Locked down businesses and the critical role of insurance broking support

Locked down businesses and the critical role of insurance broking support | Insurance Business

Locked down businesses and the critical role of insurance broking support

In place since July, Melbourne’s second lockdown has been like a long trip through a tunnel – pandemic-impacted businesses are eagerly awaiting the light at the end. Richmond-based CP Insurance Services, which is providing broking support and continual access to coverage for all its clients in this difficult time, is just as keen to emerge unscathed from the crisis.

When asked what his biggest goal is for 2020, director Scott O’Neill (pictured) told Insurance Business: “To survive it and get through to the end of the year, with a healthy as possible operation that includes retaining all our staff and supporting our clients as best we can. Hopefully one that can enter 2021 as positive as it can, preparing to assist our clients into a more prosperous set of years to come.”

A corporate authorised representative of McLardy McShane Partners, CP Insurance Services assembles insurance programmes for retail-based associations and their members. With retailers among the hardest hit by the lockdown, O’Neill said the challenge for these businesses has been to find a way that they can continue to operate, either through their physical store presence or by shifting to online sales or selling different products.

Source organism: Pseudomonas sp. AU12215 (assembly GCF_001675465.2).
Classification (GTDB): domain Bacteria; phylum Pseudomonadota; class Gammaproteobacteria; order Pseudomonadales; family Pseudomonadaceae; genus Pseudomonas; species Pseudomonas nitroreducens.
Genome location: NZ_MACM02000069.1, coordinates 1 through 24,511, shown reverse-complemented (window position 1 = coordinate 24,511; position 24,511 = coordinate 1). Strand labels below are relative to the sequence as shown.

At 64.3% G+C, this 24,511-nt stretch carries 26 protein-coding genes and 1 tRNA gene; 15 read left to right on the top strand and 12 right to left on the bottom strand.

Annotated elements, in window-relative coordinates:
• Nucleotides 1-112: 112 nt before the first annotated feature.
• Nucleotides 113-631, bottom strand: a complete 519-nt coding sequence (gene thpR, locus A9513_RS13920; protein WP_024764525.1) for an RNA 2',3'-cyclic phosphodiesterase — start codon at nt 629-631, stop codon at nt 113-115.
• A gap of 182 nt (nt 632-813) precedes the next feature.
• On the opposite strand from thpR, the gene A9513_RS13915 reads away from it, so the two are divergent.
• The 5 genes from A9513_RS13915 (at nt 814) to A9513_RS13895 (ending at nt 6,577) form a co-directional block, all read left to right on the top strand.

To help clients amid the current environment, O’Neill’s camp enables flexible solutions that are designed to ensure that policyholders maintain their required levels of coverage. CP Insurance Services provides reliable advice as businesses navigate through the complexities brought about by the existing restrictions and reduced operations.

Sharing his observations, O’Neill noted: “Retailers that had good business plans have fared the best. Those that have kept to the traditional form of operating, without adopting modern practices, have struggled the most.” The insurance executive, however, added that the outcome and ability to survive the second wave will be determined by how long it lasts.

As for now, O’Neill believes that the core of the difficulties is a great level of uncertainty. While acknowledging the ever-changing nature of the unprecedented situation, he highlighted the importance of clear messages and directions on the changes being implemented.

“Businesses can prepare, have good planning, and adjust their operations,” explained O’Neill, “however, if the lockdowns are going to extend for months upon months without ending, that will present a completely different level of challenges. For now businesses are just getting through day to day, week to week, dealing with what presents itself.

“My role hasn’t changed much from the first lockdown – which has been to clarify coverage, adjust, and provide accurate advice toward the impact of those adjustments. For those deciding to cancel their policy, the focus is toward supporting them through those decisions and helping set them up for hopefully a return to when they can recommence operations.”

Earlier this month, the Victorian government released its reopening roadmap. Regional Victoria and Melbourne Metro have their respective roadmaps, though, based on the active COVID-19 cases in the community.